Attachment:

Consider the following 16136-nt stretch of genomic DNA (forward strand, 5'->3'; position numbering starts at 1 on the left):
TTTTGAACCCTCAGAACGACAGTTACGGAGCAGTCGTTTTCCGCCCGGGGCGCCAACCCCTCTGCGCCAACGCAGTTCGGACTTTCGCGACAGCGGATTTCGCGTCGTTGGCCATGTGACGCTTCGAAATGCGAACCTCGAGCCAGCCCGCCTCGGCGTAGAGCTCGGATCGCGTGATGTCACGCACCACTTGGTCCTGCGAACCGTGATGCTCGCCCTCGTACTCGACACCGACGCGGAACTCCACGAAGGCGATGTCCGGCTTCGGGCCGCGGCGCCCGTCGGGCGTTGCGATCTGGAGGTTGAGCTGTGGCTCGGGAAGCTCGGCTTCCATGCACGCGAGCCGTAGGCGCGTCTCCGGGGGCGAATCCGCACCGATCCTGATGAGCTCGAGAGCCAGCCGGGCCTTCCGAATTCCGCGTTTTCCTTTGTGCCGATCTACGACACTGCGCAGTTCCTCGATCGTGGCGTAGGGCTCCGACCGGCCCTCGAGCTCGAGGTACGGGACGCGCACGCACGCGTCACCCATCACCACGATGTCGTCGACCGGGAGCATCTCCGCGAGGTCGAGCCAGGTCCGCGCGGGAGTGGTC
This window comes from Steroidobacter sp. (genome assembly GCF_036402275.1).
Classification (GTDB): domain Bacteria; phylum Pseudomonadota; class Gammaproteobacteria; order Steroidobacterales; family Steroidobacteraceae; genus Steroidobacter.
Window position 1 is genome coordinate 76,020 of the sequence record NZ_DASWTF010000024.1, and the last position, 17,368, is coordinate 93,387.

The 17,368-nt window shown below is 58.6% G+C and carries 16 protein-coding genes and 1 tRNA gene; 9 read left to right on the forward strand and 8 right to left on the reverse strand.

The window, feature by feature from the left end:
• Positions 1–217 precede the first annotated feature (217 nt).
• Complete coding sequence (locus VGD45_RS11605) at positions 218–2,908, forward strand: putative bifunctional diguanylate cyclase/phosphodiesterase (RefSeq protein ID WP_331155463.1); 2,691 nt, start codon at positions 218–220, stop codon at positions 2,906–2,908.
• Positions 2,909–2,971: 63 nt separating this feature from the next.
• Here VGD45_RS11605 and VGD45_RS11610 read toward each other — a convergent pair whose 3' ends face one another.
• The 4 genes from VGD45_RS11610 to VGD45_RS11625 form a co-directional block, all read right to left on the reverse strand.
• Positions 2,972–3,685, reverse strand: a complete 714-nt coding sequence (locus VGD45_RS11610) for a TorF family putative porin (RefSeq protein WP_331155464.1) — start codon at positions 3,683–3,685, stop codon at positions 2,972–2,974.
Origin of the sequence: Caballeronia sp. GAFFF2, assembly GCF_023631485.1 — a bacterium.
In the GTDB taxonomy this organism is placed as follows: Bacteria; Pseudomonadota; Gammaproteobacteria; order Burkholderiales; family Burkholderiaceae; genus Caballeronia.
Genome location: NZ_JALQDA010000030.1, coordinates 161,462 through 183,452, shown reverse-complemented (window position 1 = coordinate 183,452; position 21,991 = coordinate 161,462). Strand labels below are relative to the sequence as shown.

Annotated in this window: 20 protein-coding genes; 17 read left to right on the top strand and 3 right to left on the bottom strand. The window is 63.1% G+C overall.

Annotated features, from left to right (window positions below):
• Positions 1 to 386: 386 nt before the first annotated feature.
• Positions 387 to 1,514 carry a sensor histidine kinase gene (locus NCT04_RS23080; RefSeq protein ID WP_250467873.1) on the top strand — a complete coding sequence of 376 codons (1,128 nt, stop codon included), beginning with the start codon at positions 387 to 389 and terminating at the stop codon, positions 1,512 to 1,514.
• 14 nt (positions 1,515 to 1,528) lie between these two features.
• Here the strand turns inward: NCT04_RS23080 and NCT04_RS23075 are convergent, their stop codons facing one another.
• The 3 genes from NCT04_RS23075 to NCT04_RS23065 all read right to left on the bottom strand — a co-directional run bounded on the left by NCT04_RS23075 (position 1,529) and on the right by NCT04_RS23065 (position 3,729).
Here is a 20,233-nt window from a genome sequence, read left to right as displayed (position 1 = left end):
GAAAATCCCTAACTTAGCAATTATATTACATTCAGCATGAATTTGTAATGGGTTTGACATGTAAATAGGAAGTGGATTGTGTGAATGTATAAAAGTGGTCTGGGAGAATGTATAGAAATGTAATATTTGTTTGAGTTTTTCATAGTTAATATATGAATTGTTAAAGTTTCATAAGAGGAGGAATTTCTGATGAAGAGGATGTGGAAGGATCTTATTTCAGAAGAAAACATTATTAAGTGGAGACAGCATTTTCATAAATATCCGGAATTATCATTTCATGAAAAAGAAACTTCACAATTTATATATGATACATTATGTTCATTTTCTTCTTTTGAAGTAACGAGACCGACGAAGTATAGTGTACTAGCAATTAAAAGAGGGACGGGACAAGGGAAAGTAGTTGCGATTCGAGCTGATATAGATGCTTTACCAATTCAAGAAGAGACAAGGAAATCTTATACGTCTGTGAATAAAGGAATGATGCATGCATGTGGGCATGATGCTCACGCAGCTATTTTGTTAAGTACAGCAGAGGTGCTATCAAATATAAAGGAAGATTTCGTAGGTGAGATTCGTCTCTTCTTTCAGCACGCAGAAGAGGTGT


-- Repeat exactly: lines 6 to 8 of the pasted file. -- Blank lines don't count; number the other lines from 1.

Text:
The 17,368-nt window shown below is 58.6% G+C and carries 16 protein-coding genes and 1 tRNA gene; 9 read left to right on the forward strand and 8 right to left on the reverse strand.

The window, feature by feature from the left end:
• Positions 1–217 precede the first annotated feature (217 nt).